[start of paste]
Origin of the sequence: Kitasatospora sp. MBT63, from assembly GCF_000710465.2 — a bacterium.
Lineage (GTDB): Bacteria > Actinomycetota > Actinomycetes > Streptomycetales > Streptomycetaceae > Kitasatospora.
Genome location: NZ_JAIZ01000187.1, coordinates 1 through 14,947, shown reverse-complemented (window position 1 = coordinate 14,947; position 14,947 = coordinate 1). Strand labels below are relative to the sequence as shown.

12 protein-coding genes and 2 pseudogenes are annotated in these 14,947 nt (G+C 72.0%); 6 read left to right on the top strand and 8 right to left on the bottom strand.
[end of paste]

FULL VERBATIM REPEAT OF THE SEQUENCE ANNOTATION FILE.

Origin of the sequence: Kitasatospora sp. MBT63, from assembly GCF_000710465.2 — a bacterium.
Lineage (GTDB): Bacteria > Actinomycetota > Actinomycetes > Streptomycetales > Streptomycetaceae > Kitasatospora.
Genome location: NZ_JAIZ01000187.1, coordinates 1 through 14,947, shown reverse-complemented (window position 1 = coordinate 14,947; position 14,947 = coordinate 1). Strand labels below are relative to the sequence as shown.

12 protein-coding genes and 2 pseudogenes are annotated in these 14,947 nt (G+C 72.0%); 6 read left to right on the top strand and 8 right to left on the bottom strand.